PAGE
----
Great Italian and French Composers eBook

This eBook from the Gutenberg Project consists of approximately 239 pages of information about Great Italian and French Composers.
for him at the Conservatory.  Fate, however, had not done with her persecutions, for fate in France took the shape of Napoleon, whose hostility, easily aroused, was implacable; who aspired to rule the arts and letters as he did armies and state policy; who spared neither Cherubini nor Madame de Stael.  Cherubini was neglected and insulted by authority, while honors were showered on Mehul, Gretry, Spontini, and Lesueur.  He sank into a state of profound depression, and it was even reported in Vienna that he was dead.  He forsook music and devoted himself to drawing and botany.  Had he not been a great musician, it is probable he would have excelled in pictorial art.  One day the great painter David entered the room where he was working in crayon on a landscape of the Salvator Rosa style.  So pleased was the painter that he cried, “Truly admirable!  Courage!” In 1808 Cherubini found complete rest in a visit to the country-seat of the Prince de Chimay in Belgium, whither he was accompanied by his friend and pupil Auber.


With this period Cherubini closed his career practically as an operatic composer, though several dramatic works were produced subsequently, and entered on his no less great sphere of ecclesiastical composition.  At Chimay for a while no one dared to mention music in his presence.  Drawing and painting flowers seemed to be his sole pleasure.  At last the president of the little music society at Chimay ventured to ask him to write a mass for St. Cecilia’s feast day.  He curtly refused, but his hostess noticed that he was agitated by the incident,’as if his slumbering instincts had started again into life.  One day the Princess placed music paper on his table, and Cherubini on returning from his walk instantly began to compose, as if he had never ceased it.  It is recorded that he traced out in full score the “Kyrie” of his great mass in F during the intermission of a single game of billiards.  Only a portion of the mass was completed in time for the festival, but, on Cherubini’s return to Paris in 1809, it was publicly given by an admirable orchestra, and hailed with a great enthusiasm, that soon swept through Europe.  It was perceived that Cherubini had struck out for himself a new path in church music.  Fetis, the musical historian, records its reception as follows:  “All expressed an unreserved admiration for this composition of a new order, whereby Cherubini has placed himself above all musicians who have as yet written in the concerted style of church music.  Superior to the masses of Haydn, Mozart, and Beethoven, and the masters of the Neapolitan school, that of Cherubini is as remarkable for originality of idea as for perfection in art.”  Picchiante, a distinguished critic, sums up the impressions made by this great work in the following eloquent and vigorous passage:  “All the musical science of the good age of religious music, the sixteenth century of the Christian era, was summed up in Palestrina,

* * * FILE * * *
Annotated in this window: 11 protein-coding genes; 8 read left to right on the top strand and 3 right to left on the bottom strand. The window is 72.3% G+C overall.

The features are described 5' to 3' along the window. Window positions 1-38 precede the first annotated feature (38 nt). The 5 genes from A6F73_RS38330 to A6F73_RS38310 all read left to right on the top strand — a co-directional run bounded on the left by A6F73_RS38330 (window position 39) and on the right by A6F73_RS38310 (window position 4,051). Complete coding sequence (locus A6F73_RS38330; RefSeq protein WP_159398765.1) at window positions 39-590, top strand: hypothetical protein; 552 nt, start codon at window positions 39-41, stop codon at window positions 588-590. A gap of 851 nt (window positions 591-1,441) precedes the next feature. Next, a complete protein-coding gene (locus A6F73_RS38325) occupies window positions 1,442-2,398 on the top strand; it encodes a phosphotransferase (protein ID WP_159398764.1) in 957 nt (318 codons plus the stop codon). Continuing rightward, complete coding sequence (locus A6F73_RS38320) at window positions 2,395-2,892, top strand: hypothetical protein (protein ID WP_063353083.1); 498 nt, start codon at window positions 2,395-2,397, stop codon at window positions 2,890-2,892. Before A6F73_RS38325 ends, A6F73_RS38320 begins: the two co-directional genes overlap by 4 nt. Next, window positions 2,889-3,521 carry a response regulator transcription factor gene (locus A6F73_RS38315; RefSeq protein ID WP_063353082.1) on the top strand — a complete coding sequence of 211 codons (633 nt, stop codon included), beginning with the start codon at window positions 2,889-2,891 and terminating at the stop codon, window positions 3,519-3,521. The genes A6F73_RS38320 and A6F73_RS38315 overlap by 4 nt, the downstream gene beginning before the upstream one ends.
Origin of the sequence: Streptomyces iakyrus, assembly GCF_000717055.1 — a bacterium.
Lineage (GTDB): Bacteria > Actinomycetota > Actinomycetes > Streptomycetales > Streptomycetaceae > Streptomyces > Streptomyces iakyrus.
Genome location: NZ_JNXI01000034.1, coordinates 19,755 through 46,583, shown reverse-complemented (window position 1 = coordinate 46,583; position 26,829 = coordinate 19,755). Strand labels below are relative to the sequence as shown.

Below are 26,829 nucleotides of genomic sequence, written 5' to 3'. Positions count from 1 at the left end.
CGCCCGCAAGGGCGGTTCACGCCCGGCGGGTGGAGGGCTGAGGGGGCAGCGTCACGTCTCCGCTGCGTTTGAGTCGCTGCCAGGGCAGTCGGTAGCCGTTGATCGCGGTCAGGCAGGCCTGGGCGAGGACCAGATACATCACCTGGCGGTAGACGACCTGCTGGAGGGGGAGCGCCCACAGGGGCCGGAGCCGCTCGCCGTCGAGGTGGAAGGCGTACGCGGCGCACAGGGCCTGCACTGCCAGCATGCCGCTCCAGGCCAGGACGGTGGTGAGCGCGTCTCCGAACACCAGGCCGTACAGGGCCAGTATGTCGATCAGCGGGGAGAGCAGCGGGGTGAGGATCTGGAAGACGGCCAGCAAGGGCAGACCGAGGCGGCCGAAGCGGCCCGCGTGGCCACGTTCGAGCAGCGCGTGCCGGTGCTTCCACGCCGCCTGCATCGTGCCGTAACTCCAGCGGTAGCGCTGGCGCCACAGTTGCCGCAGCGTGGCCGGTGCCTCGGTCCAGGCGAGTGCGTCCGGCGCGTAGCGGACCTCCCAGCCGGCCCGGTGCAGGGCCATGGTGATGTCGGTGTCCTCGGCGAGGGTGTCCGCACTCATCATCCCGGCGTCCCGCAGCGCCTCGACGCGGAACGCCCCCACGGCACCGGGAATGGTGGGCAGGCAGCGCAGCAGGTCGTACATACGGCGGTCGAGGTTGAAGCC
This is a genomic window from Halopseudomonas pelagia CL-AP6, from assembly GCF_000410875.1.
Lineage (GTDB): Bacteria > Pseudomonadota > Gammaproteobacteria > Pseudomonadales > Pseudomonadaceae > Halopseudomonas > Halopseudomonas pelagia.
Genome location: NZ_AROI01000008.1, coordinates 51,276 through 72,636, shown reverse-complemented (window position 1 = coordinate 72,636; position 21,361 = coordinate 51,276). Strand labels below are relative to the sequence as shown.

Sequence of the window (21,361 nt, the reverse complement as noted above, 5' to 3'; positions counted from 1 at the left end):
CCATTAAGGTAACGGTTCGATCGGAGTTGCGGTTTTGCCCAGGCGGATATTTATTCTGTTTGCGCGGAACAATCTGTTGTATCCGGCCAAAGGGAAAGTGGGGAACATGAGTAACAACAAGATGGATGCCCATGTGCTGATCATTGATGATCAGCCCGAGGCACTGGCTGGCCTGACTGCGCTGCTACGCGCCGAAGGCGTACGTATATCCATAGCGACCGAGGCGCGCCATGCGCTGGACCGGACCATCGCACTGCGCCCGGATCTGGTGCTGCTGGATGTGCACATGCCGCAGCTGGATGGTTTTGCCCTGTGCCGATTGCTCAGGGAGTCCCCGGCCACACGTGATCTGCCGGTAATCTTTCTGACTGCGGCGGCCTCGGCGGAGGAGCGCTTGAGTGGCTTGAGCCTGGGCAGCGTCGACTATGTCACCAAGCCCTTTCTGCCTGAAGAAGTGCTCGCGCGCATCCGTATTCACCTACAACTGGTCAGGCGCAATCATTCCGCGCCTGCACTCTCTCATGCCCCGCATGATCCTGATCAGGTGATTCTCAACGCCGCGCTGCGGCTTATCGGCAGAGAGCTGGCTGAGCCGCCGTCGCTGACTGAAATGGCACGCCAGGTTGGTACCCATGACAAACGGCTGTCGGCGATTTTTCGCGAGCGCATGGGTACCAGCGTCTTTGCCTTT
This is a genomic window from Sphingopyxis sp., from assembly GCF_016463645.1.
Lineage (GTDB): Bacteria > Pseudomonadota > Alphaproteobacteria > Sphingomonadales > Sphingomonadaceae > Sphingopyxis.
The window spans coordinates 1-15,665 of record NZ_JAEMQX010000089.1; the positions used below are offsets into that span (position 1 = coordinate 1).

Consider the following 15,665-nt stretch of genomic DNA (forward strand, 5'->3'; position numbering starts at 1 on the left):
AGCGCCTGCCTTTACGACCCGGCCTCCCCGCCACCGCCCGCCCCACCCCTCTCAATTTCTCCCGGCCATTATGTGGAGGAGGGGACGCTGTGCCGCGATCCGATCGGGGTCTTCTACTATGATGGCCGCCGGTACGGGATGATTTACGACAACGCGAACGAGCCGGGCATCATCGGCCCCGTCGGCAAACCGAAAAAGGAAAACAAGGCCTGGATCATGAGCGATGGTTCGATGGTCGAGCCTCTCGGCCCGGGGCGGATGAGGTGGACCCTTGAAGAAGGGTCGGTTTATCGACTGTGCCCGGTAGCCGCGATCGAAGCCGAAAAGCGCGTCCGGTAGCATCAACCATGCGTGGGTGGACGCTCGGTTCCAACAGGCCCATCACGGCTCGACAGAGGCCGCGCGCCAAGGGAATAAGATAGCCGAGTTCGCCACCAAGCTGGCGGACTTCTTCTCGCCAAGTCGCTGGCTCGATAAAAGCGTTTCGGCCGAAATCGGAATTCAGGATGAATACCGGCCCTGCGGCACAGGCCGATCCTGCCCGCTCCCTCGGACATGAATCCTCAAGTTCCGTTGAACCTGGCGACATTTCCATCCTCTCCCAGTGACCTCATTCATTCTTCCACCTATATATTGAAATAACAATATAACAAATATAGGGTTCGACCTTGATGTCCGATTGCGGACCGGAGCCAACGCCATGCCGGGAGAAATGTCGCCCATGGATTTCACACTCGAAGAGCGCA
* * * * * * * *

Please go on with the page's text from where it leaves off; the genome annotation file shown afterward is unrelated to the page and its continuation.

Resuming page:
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Great Italian and French Composers from Project Gutenberg. Public domain.
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